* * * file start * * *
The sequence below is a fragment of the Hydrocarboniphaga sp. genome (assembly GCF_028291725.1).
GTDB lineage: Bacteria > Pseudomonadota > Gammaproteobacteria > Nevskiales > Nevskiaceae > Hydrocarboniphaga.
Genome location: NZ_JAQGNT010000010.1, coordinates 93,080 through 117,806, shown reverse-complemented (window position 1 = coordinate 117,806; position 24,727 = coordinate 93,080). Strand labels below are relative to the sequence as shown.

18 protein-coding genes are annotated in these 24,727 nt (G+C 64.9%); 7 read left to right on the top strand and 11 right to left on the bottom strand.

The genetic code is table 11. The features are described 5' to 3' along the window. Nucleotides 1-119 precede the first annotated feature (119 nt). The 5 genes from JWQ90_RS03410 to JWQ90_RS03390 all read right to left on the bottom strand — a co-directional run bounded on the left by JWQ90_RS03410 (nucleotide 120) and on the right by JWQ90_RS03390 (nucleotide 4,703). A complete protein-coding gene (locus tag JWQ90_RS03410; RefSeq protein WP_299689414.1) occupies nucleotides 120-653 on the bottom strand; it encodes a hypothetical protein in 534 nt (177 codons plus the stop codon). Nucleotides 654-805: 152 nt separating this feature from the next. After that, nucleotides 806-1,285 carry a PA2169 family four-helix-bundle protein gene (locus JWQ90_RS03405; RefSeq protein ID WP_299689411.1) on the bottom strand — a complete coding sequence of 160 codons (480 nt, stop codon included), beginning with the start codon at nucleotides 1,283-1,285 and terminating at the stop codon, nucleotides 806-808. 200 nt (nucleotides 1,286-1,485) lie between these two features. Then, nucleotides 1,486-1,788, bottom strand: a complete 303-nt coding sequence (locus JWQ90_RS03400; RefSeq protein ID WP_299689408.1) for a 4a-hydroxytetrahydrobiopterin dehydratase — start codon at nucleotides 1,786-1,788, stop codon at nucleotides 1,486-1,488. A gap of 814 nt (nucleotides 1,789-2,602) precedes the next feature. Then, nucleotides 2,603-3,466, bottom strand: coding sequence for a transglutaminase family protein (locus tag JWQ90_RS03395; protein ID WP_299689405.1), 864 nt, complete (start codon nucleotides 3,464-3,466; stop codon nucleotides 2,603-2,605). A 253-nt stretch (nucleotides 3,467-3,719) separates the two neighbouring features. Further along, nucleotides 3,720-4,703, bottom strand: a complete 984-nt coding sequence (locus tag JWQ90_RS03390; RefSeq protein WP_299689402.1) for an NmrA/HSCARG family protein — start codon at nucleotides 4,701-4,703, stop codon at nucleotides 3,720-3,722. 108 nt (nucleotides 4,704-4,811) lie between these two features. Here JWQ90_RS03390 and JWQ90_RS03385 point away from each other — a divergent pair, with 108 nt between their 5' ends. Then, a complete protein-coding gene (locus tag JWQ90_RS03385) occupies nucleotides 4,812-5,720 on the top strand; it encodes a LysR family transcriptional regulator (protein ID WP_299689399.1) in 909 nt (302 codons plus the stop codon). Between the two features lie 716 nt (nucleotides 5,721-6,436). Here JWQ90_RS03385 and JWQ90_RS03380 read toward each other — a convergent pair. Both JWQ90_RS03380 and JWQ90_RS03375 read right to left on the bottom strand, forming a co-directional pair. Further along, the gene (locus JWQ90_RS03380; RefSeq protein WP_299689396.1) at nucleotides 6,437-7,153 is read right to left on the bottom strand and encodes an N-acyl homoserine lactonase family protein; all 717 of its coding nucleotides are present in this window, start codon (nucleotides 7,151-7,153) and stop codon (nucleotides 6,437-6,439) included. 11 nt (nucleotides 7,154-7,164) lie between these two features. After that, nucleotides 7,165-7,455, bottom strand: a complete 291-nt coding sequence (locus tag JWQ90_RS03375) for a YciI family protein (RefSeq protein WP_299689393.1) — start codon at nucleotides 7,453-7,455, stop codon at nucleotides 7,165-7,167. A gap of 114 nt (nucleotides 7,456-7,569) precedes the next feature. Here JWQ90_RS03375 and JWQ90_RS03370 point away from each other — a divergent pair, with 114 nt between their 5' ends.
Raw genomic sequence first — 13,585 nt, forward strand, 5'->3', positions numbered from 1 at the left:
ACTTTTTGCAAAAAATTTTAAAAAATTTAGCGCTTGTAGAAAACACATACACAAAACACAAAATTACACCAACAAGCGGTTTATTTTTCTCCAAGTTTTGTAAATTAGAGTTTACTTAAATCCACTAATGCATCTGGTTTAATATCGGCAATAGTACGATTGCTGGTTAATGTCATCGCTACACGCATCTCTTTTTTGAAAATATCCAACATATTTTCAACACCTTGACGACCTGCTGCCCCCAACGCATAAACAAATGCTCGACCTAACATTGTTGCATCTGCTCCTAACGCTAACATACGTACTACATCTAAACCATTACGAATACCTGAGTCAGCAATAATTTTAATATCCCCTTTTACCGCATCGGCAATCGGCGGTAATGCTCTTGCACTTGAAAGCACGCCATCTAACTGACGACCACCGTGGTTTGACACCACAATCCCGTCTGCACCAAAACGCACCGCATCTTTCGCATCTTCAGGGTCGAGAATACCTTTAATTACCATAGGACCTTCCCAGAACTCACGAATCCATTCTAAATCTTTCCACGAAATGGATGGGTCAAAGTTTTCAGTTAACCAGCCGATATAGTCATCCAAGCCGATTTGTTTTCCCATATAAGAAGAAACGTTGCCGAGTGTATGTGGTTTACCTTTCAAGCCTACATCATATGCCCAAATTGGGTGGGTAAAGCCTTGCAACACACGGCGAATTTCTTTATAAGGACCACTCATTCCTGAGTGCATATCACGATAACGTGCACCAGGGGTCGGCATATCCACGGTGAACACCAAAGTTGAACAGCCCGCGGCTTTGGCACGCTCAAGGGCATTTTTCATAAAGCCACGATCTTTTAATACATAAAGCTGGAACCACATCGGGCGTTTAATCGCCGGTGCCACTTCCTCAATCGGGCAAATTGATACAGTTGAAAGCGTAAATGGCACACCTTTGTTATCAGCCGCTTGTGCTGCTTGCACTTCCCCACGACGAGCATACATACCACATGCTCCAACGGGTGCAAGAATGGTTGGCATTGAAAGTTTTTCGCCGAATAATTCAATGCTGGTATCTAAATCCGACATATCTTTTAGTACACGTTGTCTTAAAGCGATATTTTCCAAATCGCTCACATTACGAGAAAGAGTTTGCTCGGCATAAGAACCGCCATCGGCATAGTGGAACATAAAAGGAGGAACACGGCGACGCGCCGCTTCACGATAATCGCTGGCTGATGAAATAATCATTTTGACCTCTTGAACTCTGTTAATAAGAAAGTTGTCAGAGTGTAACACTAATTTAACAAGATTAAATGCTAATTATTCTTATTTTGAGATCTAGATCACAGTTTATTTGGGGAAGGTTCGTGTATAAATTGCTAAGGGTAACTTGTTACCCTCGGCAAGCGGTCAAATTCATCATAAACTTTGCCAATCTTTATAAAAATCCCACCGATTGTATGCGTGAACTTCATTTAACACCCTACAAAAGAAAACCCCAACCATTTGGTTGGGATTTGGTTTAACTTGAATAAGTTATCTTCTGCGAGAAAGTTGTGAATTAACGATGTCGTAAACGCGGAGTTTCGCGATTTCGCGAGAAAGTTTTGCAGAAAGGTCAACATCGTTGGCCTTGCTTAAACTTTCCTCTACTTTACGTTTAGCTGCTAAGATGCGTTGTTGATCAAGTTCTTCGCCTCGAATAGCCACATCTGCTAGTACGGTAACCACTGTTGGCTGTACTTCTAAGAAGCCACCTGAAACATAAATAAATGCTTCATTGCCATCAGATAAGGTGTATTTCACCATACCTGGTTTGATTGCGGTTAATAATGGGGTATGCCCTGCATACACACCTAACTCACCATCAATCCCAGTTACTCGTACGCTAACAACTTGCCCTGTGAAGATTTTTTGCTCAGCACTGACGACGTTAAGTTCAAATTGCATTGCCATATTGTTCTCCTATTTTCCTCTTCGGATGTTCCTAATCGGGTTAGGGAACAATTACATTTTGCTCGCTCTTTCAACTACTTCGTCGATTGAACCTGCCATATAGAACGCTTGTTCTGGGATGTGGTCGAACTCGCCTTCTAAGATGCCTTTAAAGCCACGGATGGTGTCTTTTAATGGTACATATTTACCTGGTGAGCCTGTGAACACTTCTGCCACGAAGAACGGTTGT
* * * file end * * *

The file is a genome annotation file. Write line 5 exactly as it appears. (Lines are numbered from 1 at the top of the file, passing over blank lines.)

The genetic code is table 11. The features are described 5' to 3' along the window. Nucleotides 1-119 precede the first annotated feature (119 nt). The 5 genes from JWQ90_RS03410 to JWQ90_RS03390 all read right to left on the bottom strand — a co-directional run bounded on the left by JWQ90_RS03410 (nucleotide 120) and on the right by JWQ90_RS03390 (nucleotide 4,703). A complete protein-coding gene (locus tag JWQ90_RS03410; RefSeq protein WP_299689414.1) occupies nucleotides 120-653 on the bottom strand; it encodes a hypothetical protein in 534 nt (177 codons plus the stop codon). Nucleotides 654-805: 152 nt separating this feature from the next. After that, nucleotides 806-1,285 carry a PA2169 family four-helix-bundle protein gene (locus JWQ90_RS03405; RefSeq protein ID WP_299689411.1) on the bottom strand — a complete coding sequence of 160 codons (480 nt, stop codon included), beginning with the start codon at nucleotides 1,283-1,285 and terminating at the stop codon, nucleotides 806-808. 200 nt (nucleotides 1,286-1,485) lie between these two features. Then, nucleotides 1,486-1,788, bottom strand: a complete 303-nt coding sequence (locus JWQ90_RS03400; RefSeq protein ID WP_299689408.1) for a 4a-hydroxytetrahydrobiopterin dehydratase — start codon at nucleotides 1,786-1,788, stop codon at nucleotides 1,486-1,488. A gap of 814 nt (nucleotides 1,789-2,602) precedes the next feature. Then, nucleotides 2,603-3,466, bottom strand: coding sequence for a transglutaminase family protein (locus tag JWQ90_RS03395; protein ID WP_299689405.1), 864 nt, complete (start codon nucleotides 3,464-3,466; stop codon nucleotides 2,603-2,605). A 253-nt stretch (nucleotides 3,467-3,719) separates the two neighbouring features. Further along, nucleotides 3,720-4,703, bottom strand: a complete 984-nt coding sequence (locus tag JWQ90_RS03390; RefSeq protein WP_299689402.1) for an NmrA/HSCARG family protein — start codon at nucleotides 4,701-4,703, stop codon at nucleotides 3,720-3,722. 108 nt (nucleotides 4,704-4,811) lie between these two features. Here JWQ90_RS03390 and JWQ90_RS03385 point away from each other — a divergent pair, with 108 nt between their 5' ends. Then, a complete protein-coding gene (locus tag JWQ90_RS03385) occupies nucleotides 4,812-5,720 on the top strand; it encodes a LysR family transcriptional regulator (protein ID WP_299689399.1) in 909 nt (302 codons plus the stop codon). Between the two features lie 716 nt (nucleotides 5,721-6,436). Here JWQ90_RS03385 and JWQ90_RS03380 read toward each other — a convergent pair. Both JWQ90_RS03380 and JWQ90_RS03375 read right to left on the bottom strand, forming a co-directional pair. Further along, the gene (locus JWQ90_RS03380; RefSeq protein WP_299689396.1) at nucleotides 6,437-7,153 is read right to left on the bottom strand and encodes an N-acyl homoserine lactonase family protein; all 717 of its coding nucleotides are present in this window, start codon (nucleotides 7,151-7,153) and stop codon (nucleotides 6,437-6,439) included. 11 nt (nucleotides 7,154-7,164) lie between these two features. After that, nucleotides 7,165-7,455, bottom strand: a complete 291-nt coding sequence (locus tag JWQ90_RS03375) for a YciI family protein (RefSeq protein WP_299689393.1) — start codon at nucleotides 7,453-7,455, stop codon at nucleotides 7,165-7,167. A gap of 114 nt (nucleotides 7,456-7,569) precedes the next feature. Here JWQ90_RS03375 and JWQ90_RS03370 point away from each other — a divergent pair, with 114 nt between their 5' ends.